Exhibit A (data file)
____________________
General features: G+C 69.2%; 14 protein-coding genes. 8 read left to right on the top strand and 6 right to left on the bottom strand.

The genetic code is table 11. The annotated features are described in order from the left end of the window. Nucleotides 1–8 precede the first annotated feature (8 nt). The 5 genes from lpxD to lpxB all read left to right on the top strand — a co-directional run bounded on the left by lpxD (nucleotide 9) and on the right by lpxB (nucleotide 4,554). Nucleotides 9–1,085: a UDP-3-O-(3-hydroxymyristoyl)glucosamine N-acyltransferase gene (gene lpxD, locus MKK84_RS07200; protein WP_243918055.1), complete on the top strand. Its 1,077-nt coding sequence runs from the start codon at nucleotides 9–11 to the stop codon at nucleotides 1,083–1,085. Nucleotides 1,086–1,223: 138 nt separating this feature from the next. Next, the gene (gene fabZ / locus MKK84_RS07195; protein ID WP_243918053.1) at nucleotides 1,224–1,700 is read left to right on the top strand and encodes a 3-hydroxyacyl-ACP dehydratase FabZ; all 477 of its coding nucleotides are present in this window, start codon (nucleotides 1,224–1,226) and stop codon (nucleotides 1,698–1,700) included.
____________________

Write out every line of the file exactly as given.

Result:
General features: G+C 69.2%; 14 protein-coding genes. 8 read left to right on the top strand and 6 right to left on the bottom strand.

The genetic code is table 11. The annotated features are described in order from the left end of the window. Nucleotides 1–8 precede the first annotated feature (8 nt). The 5 genes from lpxD to lpxB all read left to right on the top strand — a co-directional run bounded on the left by lpxD (nucleotide 9) and on the right by lpxB (nucleotide 4,554). Nucleotides 9–1,085: a UDP-3-O-(3-hydroxymyristoyl)glucosamine N-acyltransferase gene (gene lpxD, locus MKK84_RS07200; protein WP_243918055.1), complete on the top strand. Its 1,077-nt coding sequence runs from the start codon at nucleotides 9–11 to the stop codon at nucleotides 1,083–1,085. Nucleotides 1,086–1,223: 138 nt separating this feature from the next. Next, the gene (gene fabZ / locus MKK84_RS07195; protein ID WP_243918053.1) at nucleotides 1,224–1,700 is read left to right on the top strand and encodes a 3-hydroxyacyl-ACP dehydratase FabZ; all 477 of its coding nucleotides are present in this window, start codon (nucleotides 1,224–1,226) and stop codon (nucleotides 1,698–1,700) included.